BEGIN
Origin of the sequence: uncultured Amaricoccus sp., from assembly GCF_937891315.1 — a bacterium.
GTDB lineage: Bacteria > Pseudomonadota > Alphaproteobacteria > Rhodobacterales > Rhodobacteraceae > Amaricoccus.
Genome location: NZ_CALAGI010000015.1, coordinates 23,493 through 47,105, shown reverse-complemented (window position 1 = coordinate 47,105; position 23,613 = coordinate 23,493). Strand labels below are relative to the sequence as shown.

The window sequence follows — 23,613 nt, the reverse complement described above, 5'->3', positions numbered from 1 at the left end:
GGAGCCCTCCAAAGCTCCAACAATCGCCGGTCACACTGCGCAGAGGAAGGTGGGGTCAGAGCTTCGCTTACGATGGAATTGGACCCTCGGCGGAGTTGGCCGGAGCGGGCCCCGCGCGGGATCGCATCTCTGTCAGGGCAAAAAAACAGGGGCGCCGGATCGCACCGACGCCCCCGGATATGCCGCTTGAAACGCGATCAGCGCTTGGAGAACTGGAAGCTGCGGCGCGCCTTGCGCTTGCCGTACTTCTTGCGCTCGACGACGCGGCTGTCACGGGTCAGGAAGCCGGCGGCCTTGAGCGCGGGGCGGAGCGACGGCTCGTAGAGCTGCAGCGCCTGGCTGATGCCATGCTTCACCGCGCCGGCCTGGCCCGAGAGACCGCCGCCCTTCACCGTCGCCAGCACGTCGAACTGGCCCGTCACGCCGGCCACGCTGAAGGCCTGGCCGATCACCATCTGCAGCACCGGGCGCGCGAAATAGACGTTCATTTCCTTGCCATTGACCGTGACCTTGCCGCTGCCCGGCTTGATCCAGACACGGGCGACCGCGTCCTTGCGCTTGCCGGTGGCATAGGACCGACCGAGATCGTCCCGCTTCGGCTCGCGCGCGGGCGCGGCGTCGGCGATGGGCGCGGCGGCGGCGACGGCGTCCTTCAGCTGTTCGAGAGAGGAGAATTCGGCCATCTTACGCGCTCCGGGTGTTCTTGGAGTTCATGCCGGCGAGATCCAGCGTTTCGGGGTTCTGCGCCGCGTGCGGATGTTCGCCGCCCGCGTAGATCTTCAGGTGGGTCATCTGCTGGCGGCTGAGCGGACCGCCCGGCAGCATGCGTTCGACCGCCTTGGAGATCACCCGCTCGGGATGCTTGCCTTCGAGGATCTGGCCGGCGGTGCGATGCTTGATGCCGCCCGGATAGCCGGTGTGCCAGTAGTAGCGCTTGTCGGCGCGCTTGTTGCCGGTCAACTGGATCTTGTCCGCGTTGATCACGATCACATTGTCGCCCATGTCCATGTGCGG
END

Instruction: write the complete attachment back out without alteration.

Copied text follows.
Origin of the sequence: uncultured Amaricoccus sp., from assembly GCF_937891315.1 — a bacterium.
GTDB lineage: Bacteria > Pseudomonadota > Alphaproteobacteria > Rhodobacterales > Rhodobacteraceae > Amaricoccus.
Genome location: NZ_CALAGI010000015.1, coordinates 23,493 through 47,105, shown reverse-complemented (window position 1 = coordinate 47,105; position 23,613 = coordinate 23,493). Strand labels below are relative to the sequence as shown.

The window sequence follows — 23,613 nt, the reverse complement described above, 5'->3', positions numbered from 1 at the left end:
GGAGCCCTCCAAAGCTCCAACAATCGCCGGTCACACTGCGCAGAGGAAGGTGGGGTCAGAGCTTCGCTTACGATGGAATTGGACCCTCGGCGGAGTTGGCCGGAGCGGGCCCCGCGCGGGATCGCATCTCTGTCAGGGCAAAAAAACAGGGGCGCCGGATCGCACCGACGCCCCCGGATATGCCGCTTGAAACGCGATCAGCGCTTGGAGAACTGGAAGCTGCGGCGCGCCTTGCGCTTGCCGTACTTCTTGCGCTCGACGACGCGGCTGTCACGGGTCAGGAAGCCGGCGGCCTTGAGCGCGGGGCGGAGCGACGGCTCGTAGAGCTGCAGCGCCTGGCTGATGCCATGCTTCACCGCGCCGGCCTGGCCCGAGAGACCGCCGCCCTTCACCGTCGCCAGCACGTCGAACTGGCCCGTCACGCCGGCCACGCTGAAGGCCTGGCCGATCACCATCTGCAGCACCGGGCGCGCGAAATAGACGTTCATTTCCTTGCCATTGACCGTGACCTTGCCGCTGCCCGGCTTGATCCAGACACGGGCGACCGCGTCCTTGCGCTTGCCGGTGGCATAGGACCGACCGAGATCGTCCCGCTTCGGCTCGCGCGCGGGCGCGGCGTCGGCGATGGGCGCGGCGGCGGCGACGGCGTCCTTCAGCTGTTCGAGAGAGGAGAATTCGGCCATCTTACGCGCTCCGGGTGTTCTTGGAGTTCATGCCGGCGAGATCCAGCGTTTCGGGGTTCTGCGCCGCGTGCGGATGTTCGCCGCCCGCGTAGATCTTCAGGTGGGTCATCTGCTGGCGGCTGAGCGGACCGCCCGGCAGCATGCGTTCGACCGCCTTGGAGATCACCCGCTCGGGATGCTTGCCTTCGAGGATCTGGCCGGCGGTGCGATGCTTGATGCCGCCCGGATAGCCGGTGTGCCAGTAGTAGCGCTTGTCGGCGCGCTTGTTGCCGGTCAACTGGATCTTGTCCGCGTTGATCACGATCACATTGTCGCCCATGTCCATGTGCGG